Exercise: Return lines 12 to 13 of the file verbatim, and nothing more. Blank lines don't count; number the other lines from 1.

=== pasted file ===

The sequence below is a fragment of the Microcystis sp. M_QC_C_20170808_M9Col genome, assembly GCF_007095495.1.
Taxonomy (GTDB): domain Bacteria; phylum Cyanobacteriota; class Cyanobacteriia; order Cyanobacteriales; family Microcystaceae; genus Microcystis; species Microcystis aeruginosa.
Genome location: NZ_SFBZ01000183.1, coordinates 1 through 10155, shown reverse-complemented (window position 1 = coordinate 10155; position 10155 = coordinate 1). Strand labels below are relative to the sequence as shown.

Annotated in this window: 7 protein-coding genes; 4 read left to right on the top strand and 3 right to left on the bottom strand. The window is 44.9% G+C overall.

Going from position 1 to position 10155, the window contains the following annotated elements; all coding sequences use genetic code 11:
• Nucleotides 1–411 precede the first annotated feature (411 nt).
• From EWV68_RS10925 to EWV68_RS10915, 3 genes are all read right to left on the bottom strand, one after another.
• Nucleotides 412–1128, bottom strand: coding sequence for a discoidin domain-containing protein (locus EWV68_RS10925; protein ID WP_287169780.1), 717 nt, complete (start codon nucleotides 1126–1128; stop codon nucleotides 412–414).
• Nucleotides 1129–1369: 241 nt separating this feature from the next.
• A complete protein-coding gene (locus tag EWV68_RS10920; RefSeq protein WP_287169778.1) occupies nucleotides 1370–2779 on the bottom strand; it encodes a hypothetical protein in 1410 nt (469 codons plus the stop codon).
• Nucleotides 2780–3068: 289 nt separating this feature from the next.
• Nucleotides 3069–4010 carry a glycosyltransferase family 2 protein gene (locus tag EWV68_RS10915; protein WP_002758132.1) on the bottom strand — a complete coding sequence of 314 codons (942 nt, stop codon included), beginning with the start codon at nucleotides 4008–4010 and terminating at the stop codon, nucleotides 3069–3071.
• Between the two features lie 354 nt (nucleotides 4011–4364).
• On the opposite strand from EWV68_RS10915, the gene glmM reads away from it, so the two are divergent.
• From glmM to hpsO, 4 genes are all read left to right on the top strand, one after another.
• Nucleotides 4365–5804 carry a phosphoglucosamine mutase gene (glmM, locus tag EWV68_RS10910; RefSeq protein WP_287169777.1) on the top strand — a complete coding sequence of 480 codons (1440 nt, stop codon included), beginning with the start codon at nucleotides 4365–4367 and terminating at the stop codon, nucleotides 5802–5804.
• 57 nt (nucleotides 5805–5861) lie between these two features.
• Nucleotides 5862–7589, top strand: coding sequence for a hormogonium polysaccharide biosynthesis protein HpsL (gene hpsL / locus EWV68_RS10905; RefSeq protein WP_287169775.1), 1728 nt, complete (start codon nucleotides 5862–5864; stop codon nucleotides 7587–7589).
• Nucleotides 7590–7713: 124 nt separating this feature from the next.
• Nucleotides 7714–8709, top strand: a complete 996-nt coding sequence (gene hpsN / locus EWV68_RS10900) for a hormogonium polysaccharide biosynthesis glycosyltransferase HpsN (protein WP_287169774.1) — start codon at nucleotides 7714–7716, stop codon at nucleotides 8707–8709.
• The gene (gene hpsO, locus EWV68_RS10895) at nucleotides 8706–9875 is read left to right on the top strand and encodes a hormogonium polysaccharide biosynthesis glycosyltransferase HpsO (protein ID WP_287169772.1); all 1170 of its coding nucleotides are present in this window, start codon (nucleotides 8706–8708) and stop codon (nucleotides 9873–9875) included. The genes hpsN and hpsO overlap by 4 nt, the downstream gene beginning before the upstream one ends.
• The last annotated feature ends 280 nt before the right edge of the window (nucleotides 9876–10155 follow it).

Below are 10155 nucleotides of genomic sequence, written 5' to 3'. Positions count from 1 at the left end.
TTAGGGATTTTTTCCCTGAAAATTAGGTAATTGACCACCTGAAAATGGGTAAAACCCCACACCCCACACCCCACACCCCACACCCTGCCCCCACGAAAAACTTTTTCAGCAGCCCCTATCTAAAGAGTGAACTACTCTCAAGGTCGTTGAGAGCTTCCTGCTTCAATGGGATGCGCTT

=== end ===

• Nucleotides 3069–4010 carry a glycosyltransferase family 2 protein gene (locus tag EWV68_RS10915; protein WP_002758132.1) on the bottom strand — a complete coding sequence of 314 codons (942 nt, stop codon included), beginning with the start codon at nucleotides 4008–4010 and terminating at the stop codon, nucleotides 3069–3071.
• Between the two features lie 354 nt (nucleotides 4011–4364).